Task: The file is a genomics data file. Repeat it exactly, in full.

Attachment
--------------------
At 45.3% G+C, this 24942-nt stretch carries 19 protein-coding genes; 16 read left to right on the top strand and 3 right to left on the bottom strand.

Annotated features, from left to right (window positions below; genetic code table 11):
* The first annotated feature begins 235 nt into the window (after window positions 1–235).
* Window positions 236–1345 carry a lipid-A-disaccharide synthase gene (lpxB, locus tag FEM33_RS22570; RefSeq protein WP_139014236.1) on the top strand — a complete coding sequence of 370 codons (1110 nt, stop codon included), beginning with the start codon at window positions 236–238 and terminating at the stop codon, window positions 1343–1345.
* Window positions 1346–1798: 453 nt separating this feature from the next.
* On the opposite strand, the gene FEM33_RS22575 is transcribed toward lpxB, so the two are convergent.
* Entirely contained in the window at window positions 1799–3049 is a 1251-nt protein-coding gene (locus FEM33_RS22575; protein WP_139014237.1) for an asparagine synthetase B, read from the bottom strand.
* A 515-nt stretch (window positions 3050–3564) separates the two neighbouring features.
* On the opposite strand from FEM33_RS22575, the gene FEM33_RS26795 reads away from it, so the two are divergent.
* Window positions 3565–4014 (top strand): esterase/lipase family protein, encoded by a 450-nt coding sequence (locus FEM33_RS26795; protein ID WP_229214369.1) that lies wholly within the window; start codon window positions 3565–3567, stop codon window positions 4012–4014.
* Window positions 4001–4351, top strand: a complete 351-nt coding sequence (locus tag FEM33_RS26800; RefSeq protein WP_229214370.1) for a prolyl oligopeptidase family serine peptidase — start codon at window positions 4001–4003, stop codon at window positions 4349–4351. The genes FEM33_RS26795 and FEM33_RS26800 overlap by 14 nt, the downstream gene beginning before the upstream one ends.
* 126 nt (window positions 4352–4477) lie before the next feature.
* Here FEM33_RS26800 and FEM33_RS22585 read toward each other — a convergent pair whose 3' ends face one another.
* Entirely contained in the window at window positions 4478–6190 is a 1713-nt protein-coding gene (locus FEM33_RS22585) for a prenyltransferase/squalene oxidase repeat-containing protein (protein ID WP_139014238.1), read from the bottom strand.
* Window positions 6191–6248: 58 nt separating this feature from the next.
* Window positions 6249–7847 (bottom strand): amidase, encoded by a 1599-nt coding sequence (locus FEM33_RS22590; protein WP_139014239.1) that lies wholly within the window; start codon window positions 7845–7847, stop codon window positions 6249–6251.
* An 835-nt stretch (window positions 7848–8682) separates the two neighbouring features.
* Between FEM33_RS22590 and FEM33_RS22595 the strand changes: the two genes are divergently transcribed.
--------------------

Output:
At 45.3% G+C, this 24942-nt stretch carries 19 protein-coding genes; 16 read left to right on the top strand and 3 right to left on the bottom strand.

Annotated features, from left to right (window positions below; genetic code table 11):
* The first annotated feature begins 235 nt into the window (after window positions 1–235).
* Window positions 236–1345 carry a lipid-A-disaccharide synthase gene (lpxB, locus tag FEM33_RS22570; RefSeq protein WP_139014236.1) on the top strand — a complete coding sequence of 370 codons (1110 nt, stop codon included), beginning with the start codon at window positions 236–238 and terminating at the stop codon, window positions 1343–1345.
* Window positions 1346–1798: 453 nt separating this feature from the next.
* On the opposite strand, the gene FEM33_RS22575 is transcribed toward lpxB, so the two are convergent.
* Entirely contained in the window at window positions 1799–3049 is a 1251-nt protein-coding gene (locus FEM33_RS22575; protein WP_139014237.1) for an asparagine synthetase B, read from the bottom strand.
* A 515-nt stretch (window positions 3050–3564) separates the two neighbouring features.
* On the opposite strand from FEM33_RS22575, the gene FEM33_RS26795 reads away from it, so the two are divergent.
* Window positions 3565–4014 (top strand): esterase/lipase family protein, encoded by a 450-nt coding sequence (locus FEM33_RS26795; protein ID WP_229214369.1) that lies wholly within the window; start codon window positions 3565–3567, stop codon window positions 4012–4014.
* Window positions 4001–4351, top strand: a complete 351-nt coding sequence (locus tag FEM33_RS26800; RefSeq protein WP_229214370.1) for a prolyl oligopeptidase family serine peptidase — start codon at window positions 4001–4003, stop codon at window positions 4349–4351. The genes FEM33_RS26795 and FEM33_RS26800 overlap by 14 nt, the downstream gene beginning before the upstream one ends.
* 126 nt (window positions 4352–4477) lie before the next feature.
* Here FEM33_RS26800 and FEM33_RS22585 read toward each other — a convergent pair whose 3' ends face one another.
* Entirely contained in the window at window positions 4478–6190 is a 1713-nt protein-coding gene (locus FEM33_RS22585) for a prenyltransferase/squalene oxidase repeat-containing protein (protein ID WP_139014238.1), read from the bottom strand.
* Window positions 6191–6248: 58 nt separating this feature from the next.
* Window positions 6249–7847 (bottom strand): amidase, encoded by a 1599-nt coding sequence (locus FEM33_RS22590; protein WP_139014239.1) that lies wholly within the window; start codon window positions 7845–7847, stop codon window positions 6249–6251.
* An 835-nt stretch (window positions 7848–8682) separates the two neighbouring features.
* Between FEM33_RS22590 and FEM33_RS22595 the strand changes: the two genes are divergently transcribed.